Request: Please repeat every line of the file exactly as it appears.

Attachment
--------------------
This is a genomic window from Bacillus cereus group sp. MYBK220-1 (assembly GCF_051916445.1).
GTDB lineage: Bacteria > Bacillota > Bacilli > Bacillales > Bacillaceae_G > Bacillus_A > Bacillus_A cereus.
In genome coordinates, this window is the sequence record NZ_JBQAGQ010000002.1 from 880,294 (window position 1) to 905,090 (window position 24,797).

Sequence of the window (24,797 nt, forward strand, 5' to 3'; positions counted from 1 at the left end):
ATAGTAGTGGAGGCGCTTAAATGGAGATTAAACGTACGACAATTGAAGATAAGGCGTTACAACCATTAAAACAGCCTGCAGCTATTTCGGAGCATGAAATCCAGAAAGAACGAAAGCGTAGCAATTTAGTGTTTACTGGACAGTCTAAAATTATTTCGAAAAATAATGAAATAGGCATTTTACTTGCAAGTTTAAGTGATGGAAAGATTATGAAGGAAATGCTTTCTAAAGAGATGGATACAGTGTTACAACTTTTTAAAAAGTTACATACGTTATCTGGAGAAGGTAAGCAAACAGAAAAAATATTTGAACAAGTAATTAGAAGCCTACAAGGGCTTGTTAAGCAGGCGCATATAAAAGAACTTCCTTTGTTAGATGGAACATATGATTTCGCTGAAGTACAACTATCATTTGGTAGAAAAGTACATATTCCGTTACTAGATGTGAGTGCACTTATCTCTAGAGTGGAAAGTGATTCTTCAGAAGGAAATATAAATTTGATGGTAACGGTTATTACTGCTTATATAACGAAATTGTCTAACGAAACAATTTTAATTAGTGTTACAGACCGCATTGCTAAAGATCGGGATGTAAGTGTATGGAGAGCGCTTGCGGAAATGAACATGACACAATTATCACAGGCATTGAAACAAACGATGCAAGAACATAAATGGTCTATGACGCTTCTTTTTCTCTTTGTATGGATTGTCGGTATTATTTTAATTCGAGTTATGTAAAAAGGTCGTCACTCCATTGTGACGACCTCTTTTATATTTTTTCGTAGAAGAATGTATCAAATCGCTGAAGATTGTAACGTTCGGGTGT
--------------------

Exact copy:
This is a genomic window from Bacillus cereus group sp. MYBK220-1 (assembly GCF_051916445.1).
GTDB lineage: Bacteria > Bacillota > Bacilli > Bacillales > Bacillaceae_G > Bacillus_A > Bacillus_A cereus.
In genome coordinates, this window is the sequence record NZ_JBQAGQ010000002.1 from 880,294 (window position 1) to 905,090 (window position 24,797).

Sequence of the window (24,797 nt, forward strand, 5' to 3'; positions counted from 1 at the left end):
ATAGTAGTGGAGGCGCTTAAATGGAGATTAAACGTACGACAATTGAAGATAAGGCGTTACAACCATTAAAACAGCCTGCAGCTATTTCGGAGCATGAAATCCAGAAAGAACGAAAGCGTAGCAATTTAGTGTTTACTGGACAGTCTAAAATTATTTCGAAAAATAATGAAATAGGCATTTTACTTGCAAGTTTAAGTGATGGAAAGATTATGAAGGAAATGCTTTCTAAAGAGATGGATACAGTGTTACAACTTTTTAAAAAGTTACATACGTTATCTGGAGAAGGTAAGCAAACAGAAAAAATATTTGAACAAGTAATTAGAAGCCTACAAGGGCTTGTTAAGCAGGCGCATATAAAAGAACTTCCTTTGTTAGATGGAACATATGATTTCGCTGAAGTACAACTATCATTTGGTAGAAAAGTACATATTCCGTTACTAGATGTGAGTGCACTTATCTCTAGAGTGGAAAGTGATTCTTCAGAAGGAAATATAAATTTGATGGTAACGGTTATTACTGCTTATATAACGAAATTGTCTAACGAAACAATTTTAATTAGTGTTACAGACCGCATTGCTAAAGATCGGGATGTAAGTGTATGGAGAGCGCTTGCGGAAATGAACATGACACAATTATCACAGGCATTGAAACAAACGATGCAAGAACATAAATGGTCTATGACGCTTCTTTTTCTCTTTGTATGGATTGTCGGTATTATTTTAATTCGAGTTATGTAAAAAGGTCGTCACTCCATTGTGACGACCTCTTTTATATTTTTTCGTAGAAGAATGTATCAAATCGCTGAAGATTGTAACGTTCGGGTGT